Pauline Folch working in the lab on anaerobic conversion of a non-sugar substrate for the microbial production of chemicals

Project

Anaerobic conversion of a non-sugar substrate for the microbial production of chemicals

Nowadays, sustainable development is at the heart of all concerns. Due to environmental pollution and depletion of fossil fuels, new solutions have to be found for the production of chemicals. The use of microorganisms offers an appealing alternative to classical chemical processes. The main advantage of microbial processes over chemical ones is the use of a single biocatalyst, saving time and money.

Microbial processes are currently used for food, feed and pharmaceutical markets but are too expensive for the production of chemicals and cannot compete with the petrochemical-based ones. Thanks to recent advances in –omics, metabolic engineering and genetic techniques, microorganisms can be improved, leading to the production of valuable chemicals.

Microbial production of chemicals

Microbial production of chemicals is either aerobic or anaerobic processes. In most cases, they are performed aerobically because microbial processes are mainly oxidative therefore require an electron acceptor. An easy solution is to use oxygen. Nevertheless, during aerobic fermentation, a lot of energy is produced leading to the generation of large amounts of biomass. Moreover, part of the substrate is oxidized to CO2 and the oxygen transfer rate is limiting, which contributes to lower yields and productivity. Therefore anaerobic processes are more industrially relevant but in some cases, energy generation can become a problem.

Problem description and aim of the project

Anaerobic fermentation of sugars leads to the generation of energy for the cells but starting from a non-sugar substrate, not or less. It has been shown that some bacteria are able to convert non-sugar substrates into various products, mainly acetate and propionate. Most of the time, substrate level phosphorylation (generation of ATP) is the only way for microorganisms to produce energy. Nevertheless, more-valuable chemicals can be produced after metabolic engineering of the strains.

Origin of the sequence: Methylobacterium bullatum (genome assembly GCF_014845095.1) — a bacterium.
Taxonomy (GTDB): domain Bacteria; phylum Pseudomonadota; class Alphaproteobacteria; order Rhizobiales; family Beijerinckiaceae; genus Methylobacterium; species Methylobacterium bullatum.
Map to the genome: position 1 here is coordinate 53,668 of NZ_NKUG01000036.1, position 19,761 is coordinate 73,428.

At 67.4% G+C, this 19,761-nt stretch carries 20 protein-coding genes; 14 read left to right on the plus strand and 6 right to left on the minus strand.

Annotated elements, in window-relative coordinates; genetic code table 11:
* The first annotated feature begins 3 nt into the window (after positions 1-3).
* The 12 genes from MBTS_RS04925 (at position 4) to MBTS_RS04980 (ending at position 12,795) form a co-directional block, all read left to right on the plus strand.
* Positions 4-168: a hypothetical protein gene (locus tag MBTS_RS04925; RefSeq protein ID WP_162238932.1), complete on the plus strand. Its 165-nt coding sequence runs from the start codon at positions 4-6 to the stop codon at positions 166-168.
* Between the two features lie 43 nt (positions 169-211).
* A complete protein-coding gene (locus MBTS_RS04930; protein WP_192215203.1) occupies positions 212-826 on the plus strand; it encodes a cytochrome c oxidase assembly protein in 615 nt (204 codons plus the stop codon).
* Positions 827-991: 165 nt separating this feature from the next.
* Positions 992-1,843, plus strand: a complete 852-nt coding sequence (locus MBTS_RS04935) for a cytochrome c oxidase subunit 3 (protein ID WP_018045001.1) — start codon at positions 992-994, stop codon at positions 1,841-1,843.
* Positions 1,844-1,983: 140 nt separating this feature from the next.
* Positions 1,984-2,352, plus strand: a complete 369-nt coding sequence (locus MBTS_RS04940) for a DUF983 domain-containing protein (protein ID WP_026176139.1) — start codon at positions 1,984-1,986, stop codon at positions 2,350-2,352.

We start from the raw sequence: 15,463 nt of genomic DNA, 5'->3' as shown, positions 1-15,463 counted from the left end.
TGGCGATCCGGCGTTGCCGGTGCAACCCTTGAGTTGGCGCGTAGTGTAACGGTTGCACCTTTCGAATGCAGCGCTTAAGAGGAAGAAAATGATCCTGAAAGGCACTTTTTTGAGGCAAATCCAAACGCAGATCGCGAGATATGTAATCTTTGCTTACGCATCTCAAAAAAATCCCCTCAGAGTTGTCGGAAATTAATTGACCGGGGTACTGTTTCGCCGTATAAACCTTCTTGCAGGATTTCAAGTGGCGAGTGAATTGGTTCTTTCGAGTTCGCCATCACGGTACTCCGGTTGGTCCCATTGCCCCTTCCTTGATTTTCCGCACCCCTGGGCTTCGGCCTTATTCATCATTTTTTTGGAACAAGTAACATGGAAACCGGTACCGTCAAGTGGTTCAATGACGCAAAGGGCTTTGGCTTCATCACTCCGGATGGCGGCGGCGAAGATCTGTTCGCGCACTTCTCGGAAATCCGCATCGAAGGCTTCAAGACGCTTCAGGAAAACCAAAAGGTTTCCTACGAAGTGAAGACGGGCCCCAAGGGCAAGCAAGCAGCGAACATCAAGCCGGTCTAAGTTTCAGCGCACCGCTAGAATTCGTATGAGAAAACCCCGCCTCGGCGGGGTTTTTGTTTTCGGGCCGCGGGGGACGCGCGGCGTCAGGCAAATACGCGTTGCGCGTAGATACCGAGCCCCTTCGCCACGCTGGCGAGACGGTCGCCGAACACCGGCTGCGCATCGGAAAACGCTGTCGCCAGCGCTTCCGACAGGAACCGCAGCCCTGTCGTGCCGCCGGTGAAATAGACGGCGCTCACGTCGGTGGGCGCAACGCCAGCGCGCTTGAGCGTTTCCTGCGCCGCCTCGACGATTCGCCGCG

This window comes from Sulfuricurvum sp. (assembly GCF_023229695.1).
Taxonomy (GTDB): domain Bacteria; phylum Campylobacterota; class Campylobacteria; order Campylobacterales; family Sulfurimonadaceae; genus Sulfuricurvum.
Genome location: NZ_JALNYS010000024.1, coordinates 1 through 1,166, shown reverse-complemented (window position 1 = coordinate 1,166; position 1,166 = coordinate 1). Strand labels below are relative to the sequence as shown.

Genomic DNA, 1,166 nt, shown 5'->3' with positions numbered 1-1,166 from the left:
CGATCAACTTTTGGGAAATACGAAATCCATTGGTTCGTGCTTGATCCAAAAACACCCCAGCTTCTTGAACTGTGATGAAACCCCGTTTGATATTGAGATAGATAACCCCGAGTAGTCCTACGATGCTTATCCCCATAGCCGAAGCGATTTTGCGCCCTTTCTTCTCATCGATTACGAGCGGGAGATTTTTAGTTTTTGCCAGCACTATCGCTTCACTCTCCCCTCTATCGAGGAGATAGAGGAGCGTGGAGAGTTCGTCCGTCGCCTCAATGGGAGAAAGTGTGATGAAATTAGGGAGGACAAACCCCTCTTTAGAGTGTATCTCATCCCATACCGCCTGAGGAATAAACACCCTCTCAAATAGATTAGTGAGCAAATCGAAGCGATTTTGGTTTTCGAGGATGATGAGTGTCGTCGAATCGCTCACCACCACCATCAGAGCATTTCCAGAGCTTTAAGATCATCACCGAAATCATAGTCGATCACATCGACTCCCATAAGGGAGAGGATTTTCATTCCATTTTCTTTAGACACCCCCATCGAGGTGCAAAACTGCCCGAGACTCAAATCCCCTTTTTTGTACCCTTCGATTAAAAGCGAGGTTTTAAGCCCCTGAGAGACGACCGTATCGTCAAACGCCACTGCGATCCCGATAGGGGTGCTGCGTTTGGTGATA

The aim of my project is the microbial conversion of a non-sugar substrate into valuable chemicals under anaerobic conditions. Furthermore, inventive solutions have to be found to generate sufficient energy supply for cells.

Approach

The first step of the project consists of investigating microorganisms naturally able to convert our substrate under anoxic conditions, the products formed and the pathways involved. A list of interesting chemicals that can be produced from the non-sugar substrate will be drawn up, taking into account the energy supply and the redox balance. Energy generation being one of the main goal of this project, the different systems occurring in microorganisms will be investigated and the feasibility of their expression in specific organisms as well. Later, metabolic engineering will be applied to microorganisms to obtain the desired pathway. Fermentation studies will be performed under the conditions we are interested in with the modified microorganism and some parameters will be assessed such as yield, productivity or enzymatic activities. Further improvement can be done but also production of other valuable chemicals, close from the one we chose in the first place.

Thesis opportunities

If you are interested in doing a BSc or MSc thesis, feel free to contact me at pauline.folch@wur.nl.